Link to post
Share on other sites
boeg

Hi Alan,

Just re your comments on the weather I was just wondering why you want to go as far as Australia as opposed to eg Vancouver/Vancouver Island which I hear are milder, or even the States which has every type of climate :( ?

Just curious :) ,

Boeg

Share this post


Link to post
Share on other sites
Pippa

Dear Alan,

Many thanks for your honest comments. Canada is still our number 1 country of choice!

Good luck with all your plans!

Share this post


Link to post
Share on other sites
alan
Just re your comments on the weather I was just wondering why you want to go as far as Australia as opposed to eg Vancouver/Vancouver Island which I hear are milder, or even the States which has every type of climate :) ?

Boeg

If you have a look at Vancouver average maximum temperatures histroically they are not that great. They are better than Calgary for sure but then add all the rain they have, which is substantial. and you're back to zero.

J = 6

F = 8

M = 10

A = 13

M = 16

J = 19

J = 22

A = 22

S = 18

O = 14

N = 9

D = 6

Stats from The Weather Network

Interior BC has some great climates but unfortunately we need to be in a bigger centre.

Why not the US? Not sure exactly what it is. I have visited quite a few places there and enjoyed it very much but something about living there doesnt really grab me. Maybe it's becuase they dont seem to have the social harmony that Canada or Australia has.

Alan

Share this post


Link to post
Share on other sites
Harry

Gee Alan,

that must be why we have been struggling with temperatures up to 36C over here in Van last year and more than 30C this year. Last year all the air-cons were sold out at Canadian Tire!

From 18 July to 18 August this year it waspretty much continuous sunshine and rainless.

Last year we had 2 almost 100% rainless months in a row and there was not enough snow to ski ths last season.

So, you may want to be careful about paying too much attention to averages.

  • Like 1

Share this post


Link to post
Share on other sites
Karen

October in Toronto, and here we are in summer gear, enjoying the most wonderful warm days, with temps in the mid twenties. Nothing to complain about here right now.

Alan, I am sure you will be very happy in your new life in Australia. It's a wonderful country with much to offer and a very pleasant seaside lifestyle. Most ex- pats there seem to be really happy with their lot, especially if they are gainfully employed. There is much Downunder which is comparable to life in South Africa - the weather and sports being the first that come to mind. Aussies we met all seemed a friendly enough bunch and best of all, we were easily understood!!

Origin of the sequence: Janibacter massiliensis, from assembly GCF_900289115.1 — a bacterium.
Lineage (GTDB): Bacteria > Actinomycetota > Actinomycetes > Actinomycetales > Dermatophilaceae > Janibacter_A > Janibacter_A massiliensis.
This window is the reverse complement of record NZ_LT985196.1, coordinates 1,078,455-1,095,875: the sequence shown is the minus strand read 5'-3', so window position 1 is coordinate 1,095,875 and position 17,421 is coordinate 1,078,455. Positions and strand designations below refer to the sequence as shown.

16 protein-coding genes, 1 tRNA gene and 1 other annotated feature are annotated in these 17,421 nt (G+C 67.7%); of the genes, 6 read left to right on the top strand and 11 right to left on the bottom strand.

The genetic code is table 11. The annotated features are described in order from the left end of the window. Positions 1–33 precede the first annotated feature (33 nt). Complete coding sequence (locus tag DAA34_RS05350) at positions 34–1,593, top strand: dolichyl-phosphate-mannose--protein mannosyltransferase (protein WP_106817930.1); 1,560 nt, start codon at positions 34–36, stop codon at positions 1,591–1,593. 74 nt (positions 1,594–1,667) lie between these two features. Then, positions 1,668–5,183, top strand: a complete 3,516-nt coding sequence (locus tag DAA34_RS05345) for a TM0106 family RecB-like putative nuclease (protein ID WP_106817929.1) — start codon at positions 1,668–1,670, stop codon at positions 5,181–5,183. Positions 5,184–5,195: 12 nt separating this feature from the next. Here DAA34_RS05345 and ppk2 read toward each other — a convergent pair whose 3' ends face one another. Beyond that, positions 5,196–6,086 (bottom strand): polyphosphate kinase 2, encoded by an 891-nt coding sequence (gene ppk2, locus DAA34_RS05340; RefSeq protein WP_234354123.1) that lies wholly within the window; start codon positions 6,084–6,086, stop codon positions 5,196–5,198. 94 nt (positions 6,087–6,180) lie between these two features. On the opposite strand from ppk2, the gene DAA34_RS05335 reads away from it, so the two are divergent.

Note, however, that as cold as it gets here, so hot it can get in Australia. My family there complain bitterly of the incessant heat they have to endure from around December to March. Extreme heat can be as bad a extreme cold for sheer bodily discomfort, so do not underestimate that. In fact, some folk will go as far as to tell you, that it can be easier to get warm than to stay cool.

I loved my time in Australia, and had I gone there off the bat, I know I would have settled well there and been very happy. I think I could still be, but I am here to stay in Canada, which, over the past dozen years, has become part of who I am, and lousy weather and all, I am happy, settled and here to stay.

P.S. It is still my hope, though, to get to BC someday, but for now, Ontario is not looking too bad at all.

Share this post


Link to post
Share on other sites
alan
Gee Alan,

that must be why we have been struggling with temperatures up to 36C over here in Van last year and more than 30C this year. Last year all the air-cons were sold out at Canadian Tire!

From 18 July to 18 August this year it waspretty much continuous sunshine and rainless.

Last year we had 2 almost 100% rainless months in a row and there was not enough snow to ski ths last season.

So, you may want to be careful about paying too much attention to averages.

Well Harry. If you don't like averages lets rather look at the specifics of some actual temperatures for Vancouver in July and August of 2004 and 2005 as recorded by Envirnoment Canada.

2005

HIGHEST RECORDED temp in August = 27.2C

LOWEST RECORDED temp in August = 11.5C

HIGHEST RECORDED temp in July = 28.8C

LOWEST RECORDED temp in July = 11.2C

Days above 25C in August = 9

Days above 25C in July = 4

Total days in Jul/Aug above 25 C = 13
(out of 62)

2004

HIGHEST RECORDED temp in August = 29.8C

LOWEST RECORDED temp in August = 13.2C

HIGHEST RECORDED temp in July = 29.8C

LOWEST RECORDED temp in July = 12.9C

Days above 25C = 10

Days above 25C = 9

Total days in Jul/Aug above 25 C = 19
(out of 62)

So, you may want to be careful of paying too much attention to your own opinion. :)

PS. I saw on the news the other night that the reason for the no snow was that it was all rained away.

Share this post


Link to post
Share on other sites
alan

Thanks Karen. Make no mistake, it is not a decision we will make lightly and the extreme heat is a big consideration. One doesnt want to go from the fat into the fire, or the freezer into the fire in this case.

I think the key thing is that we can always come back to Canada if we dont like it in Australia. What would be perfect is 6 months of the year on either side. Ahhh well, perhaps in another life. :magic:

Share this post


Link to post
Share on other sites
Karen

Once you have settled down in Australia, I very much doubt you will ever have the desire to run back to Canada!